THE AVENGERS EXPLAIN MORAL PHILOSOPHY
Source: Radio Times
Philosophy is the study of fundamental nature of reality and existence. Moral philosophy deals with ethics and the concepts of 'right’ and ‘wrong’.
Often considered the ‘holy trinity’ of the Marvel Cinematic Universe, Iron Man, Captain America and Thor can be used to explain the three basic ideas of morality, namely, Utilitarianism, Deontology, and Virtue Ethics respectively. The somewhat opposing ideas of Utilitarianism and Deontology are seen best in Captain America: Civil War, where Captain America and Iron Man find themselves in opposing teams, divided by their views on the Sokovia Accords that bind the Avengers to the government.
The basic idea of Utilitarianism can be summarised by 'end justifies means’. According to this principle, your intentions do not matter if the consequences of those intentions are good. Tony Stark aka Iron Man embodies this ideology the best as is evident from Civil War where he is ready to give up the freedom of the "superhuman" individuals in order to provide protection to the general public. Here, the intentions may not be ideal but the final motive is good. As per this ideology, as special as you think you are, you are not more special than anyone else. This makes it different from egoism, which bases itself on self-good. This further explains the arc of Tony Stark from a self-indulgent narcissist to a superhero. Utilitarianism may be Classical Utilitarianism which advocates for the greatest good for the greatest number of people. However, consider a situation where 5 people are dying, one from heart failure, one from lung failure, two from kidney failure and the last one from leukaemia. As the doctor of all five of these individuals, are you obliged to kill a healthy man and donate their organs to you patients? According to Classical Utilitarianism, you are. Because that would give the greatest good for the greatest number of people. But it is still murder. Thus, the Classical Utilitarianism fails. Another idea set forth is that of Rule Utilitarianism, according to which we live by rules that lead to the greatest good for the greatest number of people generally.
The next principle is that of Deontology, which bases itself on principles and duties. This ideology is personified in Steve Rogers aka Captain America. A deontologist criticizes a Utilitarian in their idea of “end justifies means” as they believe that certain “means” must never be used irrespective of how good the “end” may be. Again, in Captain America: Civil War, Cap doesn’t allow for the freedom of the individuals to be compromised for protection. For him, the freedom of the people is too high a price to pay for their protection.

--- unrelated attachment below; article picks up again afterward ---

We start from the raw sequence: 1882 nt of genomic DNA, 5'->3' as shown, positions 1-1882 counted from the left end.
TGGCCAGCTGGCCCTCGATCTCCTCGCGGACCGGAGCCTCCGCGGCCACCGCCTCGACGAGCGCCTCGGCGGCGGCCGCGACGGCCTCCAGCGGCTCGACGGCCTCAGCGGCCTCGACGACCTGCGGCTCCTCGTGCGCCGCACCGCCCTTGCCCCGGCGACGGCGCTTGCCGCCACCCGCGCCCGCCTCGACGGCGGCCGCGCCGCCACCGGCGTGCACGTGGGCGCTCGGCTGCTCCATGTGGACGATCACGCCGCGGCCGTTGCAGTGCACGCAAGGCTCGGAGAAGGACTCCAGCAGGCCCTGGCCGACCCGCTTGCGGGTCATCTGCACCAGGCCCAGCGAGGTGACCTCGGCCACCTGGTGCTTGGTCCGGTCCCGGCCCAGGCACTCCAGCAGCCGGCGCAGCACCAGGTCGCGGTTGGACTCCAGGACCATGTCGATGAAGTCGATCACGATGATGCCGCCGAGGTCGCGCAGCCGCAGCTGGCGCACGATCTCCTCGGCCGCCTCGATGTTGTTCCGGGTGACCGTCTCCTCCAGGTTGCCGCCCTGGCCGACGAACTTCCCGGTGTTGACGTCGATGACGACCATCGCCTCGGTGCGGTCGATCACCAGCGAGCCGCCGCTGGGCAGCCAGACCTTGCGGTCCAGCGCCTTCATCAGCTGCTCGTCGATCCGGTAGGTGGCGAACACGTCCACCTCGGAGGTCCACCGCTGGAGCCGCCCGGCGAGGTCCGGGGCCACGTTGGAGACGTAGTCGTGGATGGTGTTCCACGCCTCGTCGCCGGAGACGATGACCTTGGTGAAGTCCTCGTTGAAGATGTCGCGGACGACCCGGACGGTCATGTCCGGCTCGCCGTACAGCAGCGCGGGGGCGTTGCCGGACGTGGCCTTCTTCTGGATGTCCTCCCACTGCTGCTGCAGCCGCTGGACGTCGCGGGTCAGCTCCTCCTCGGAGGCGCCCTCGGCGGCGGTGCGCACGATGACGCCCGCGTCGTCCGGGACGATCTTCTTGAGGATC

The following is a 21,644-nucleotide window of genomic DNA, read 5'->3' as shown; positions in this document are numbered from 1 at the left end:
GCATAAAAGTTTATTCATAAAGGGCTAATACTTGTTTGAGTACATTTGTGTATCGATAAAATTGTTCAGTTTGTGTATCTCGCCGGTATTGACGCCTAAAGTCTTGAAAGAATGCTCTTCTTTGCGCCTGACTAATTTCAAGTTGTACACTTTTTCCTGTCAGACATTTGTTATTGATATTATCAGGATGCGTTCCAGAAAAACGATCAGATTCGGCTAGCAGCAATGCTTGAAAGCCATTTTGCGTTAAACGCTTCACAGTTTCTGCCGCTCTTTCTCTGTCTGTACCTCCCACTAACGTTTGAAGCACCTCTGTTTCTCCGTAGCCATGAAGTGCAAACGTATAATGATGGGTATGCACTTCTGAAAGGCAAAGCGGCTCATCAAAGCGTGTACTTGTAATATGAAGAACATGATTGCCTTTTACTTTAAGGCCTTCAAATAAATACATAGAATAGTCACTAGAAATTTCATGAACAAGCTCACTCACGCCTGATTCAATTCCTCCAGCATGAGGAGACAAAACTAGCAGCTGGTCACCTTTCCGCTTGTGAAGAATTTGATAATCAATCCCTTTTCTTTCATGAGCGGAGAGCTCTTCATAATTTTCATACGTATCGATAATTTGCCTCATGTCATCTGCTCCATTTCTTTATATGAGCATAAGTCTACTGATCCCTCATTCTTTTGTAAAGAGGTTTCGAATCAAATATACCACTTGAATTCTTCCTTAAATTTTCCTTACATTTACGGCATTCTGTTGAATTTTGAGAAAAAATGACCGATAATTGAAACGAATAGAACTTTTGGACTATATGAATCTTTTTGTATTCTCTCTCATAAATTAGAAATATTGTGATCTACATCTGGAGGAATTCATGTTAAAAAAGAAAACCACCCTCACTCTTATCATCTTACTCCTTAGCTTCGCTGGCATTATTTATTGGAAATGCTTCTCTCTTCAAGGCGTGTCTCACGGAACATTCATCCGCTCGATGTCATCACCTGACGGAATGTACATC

A differentiating factor between a Utilitarian and a deontologist is that a Utilitarian may change with circumstance while a deontologist doesn’t. Tony Stark decides to sign the Sokovia Accords only after his conversation with a grieving mother, whose son died due to the uncontrolled actions of the Avengers. Whereas for a deontologist, such as Captain America, right and wrong do not change with circumstances. However, this isn’t to say that deontologists view the world as black and white just because they think in absolute terms like 'right' and 'wrong' and not relative terms like 'better' and 'worse’. For a Utilitarian, the only right decision is the best one, one that gives the most positive results. But for a deontologist, broader concepts of liberty and freedom, that Steve Rogers values, are in play. Sharon Carter, states in Civil War,
“Compromise where you can, where you can’t, don’t. Even if everyone is telling you something wrong is something right. Even if the whole world is telling you to move, it is your duty to plant yourself like a tree, look them in the eye, and say, 'no, you move’.”
A big similarity between Tony Stark and Steve Rogers and the ideologies they embody is conviction. Both require to make decisions that affect millions if not billions of lives. So a strong conviction is necessary.
The third principle is that of virtue ethics. Like a deontologist, someone with this morality thinks of doing the 'right' thing. Thor Odinson exemplifies this ideology well. However, unlike a deontologist, doing the 'right’ thing is second nature to them and not the matter of 'duty’. Virtue, here is defined as doing the right thing at the right time, in the right amount, towards the right people. However, how does one know what all these are? According to moral philosophers, you learn through experience. In fact, according to them, you don’t need to be specific in this definition because one who embodies this ideology knows the hows and the whats. The ideology is explained in terms of 'eudaimonia’, which is a Greek word that has no English counterpart. It can be translated roughly to 'a life well lived’. In Avengers: Infinity War, inspite of having lost everyone and everything he called his own, Thor is determined in defeating Thanos, for no reason but the sheer will to do good. He is not bound by duty or principle to do so, like Cap is. Evidently, this idea is shared by many in Asgard, the home of Thor, including his father Odin and mother Frigga.
Captain America and Iron Man can be said to display virtue as well, however, they differ from Thor, in that their virtues do not account for how they make their moral decisions. Thor does not weigh the positive and negative effects of alternatives like Tony does, but lets his instincts guide him. In this way he resembles Captain America.
The three ideologies do, in fact, coincide since they’re all seen as ways to do the ‘right’ thing, whether by duty or by character. Ultimately, they all serve as examples to aspire to be our own heroes.